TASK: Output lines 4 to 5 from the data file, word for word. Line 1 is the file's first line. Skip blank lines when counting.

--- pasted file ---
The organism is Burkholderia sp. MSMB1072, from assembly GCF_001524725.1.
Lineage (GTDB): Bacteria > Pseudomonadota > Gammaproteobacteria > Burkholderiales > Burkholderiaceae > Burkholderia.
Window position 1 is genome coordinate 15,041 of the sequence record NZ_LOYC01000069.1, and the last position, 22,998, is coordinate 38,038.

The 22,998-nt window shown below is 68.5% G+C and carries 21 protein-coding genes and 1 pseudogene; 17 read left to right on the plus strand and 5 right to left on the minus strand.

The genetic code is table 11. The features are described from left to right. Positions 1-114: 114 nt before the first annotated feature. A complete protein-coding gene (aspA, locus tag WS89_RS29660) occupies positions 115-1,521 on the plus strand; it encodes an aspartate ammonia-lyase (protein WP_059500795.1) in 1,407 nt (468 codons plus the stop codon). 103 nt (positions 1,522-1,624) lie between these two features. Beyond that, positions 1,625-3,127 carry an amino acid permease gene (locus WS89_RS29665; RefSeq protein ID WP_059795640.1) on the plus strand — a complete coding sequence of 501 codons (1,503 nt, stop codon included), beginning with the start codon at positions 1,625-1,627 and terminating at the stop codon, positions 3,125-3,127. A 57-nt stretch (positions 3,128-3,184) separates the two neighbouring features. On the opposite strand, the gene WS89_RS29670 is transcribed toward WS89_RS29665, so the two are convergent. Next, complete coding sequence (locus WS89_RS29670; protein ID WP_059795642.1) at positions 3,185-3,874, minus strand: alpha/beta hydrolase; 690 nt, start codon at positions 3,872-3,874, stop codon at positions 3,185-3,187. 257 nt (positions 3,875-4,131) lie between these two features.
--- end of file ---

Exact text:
The 22,998-nt window shown below is 68.5% G+C and carries 21 protein-coding genes and 1 pseudogene; 17 read left to right on the plus strand and 5 right to left on the minus strand.

The genetic code is table 11. The features are described from left to right. Positions 1-114: 114 nt before the first annotated feature. A complete protein-coding gene (aspA, locus tag WS89_RS29660) occupies positions 115-1,521 on the plus strand; it encodes an aspartate ammonia-lyase (protein WP_059500795.1) in 1,407 nt (468 codons plus the stop codon). 103 nt (positions 1,522-1,624) lie between these two features. Beyond that, positions 1,625-3,127 carry an amino acid permease gene (locus WS89_RS29665; RefSeq protein ID WP_059795640.1) on the plus strand — a complete coding sequence of 501 codons (1,503 nt, stop codon included), beginning with the start codon at positions 1,625-1,627 and terminating at the stop codon, positions 3,125-3,127. A 57-nt stretch (positions 3,128-3,184) separates the two neighbouring features. On the opposite strand, the gene WS89_RS29670 is transcribed toward WS89_RS29665, so the two are convergent. Next, complete coding sequence (locus WS89_RS29670; protein ID WP_059795642.1) at positions 3,185-3,874, minus strand: alpha/beta hydrolase; 690 nt, start codon at positions 3,872-3,874, stop codon at positions 3,185-3,187. 257 nt (positions 3,875-4,131) lie between these two features.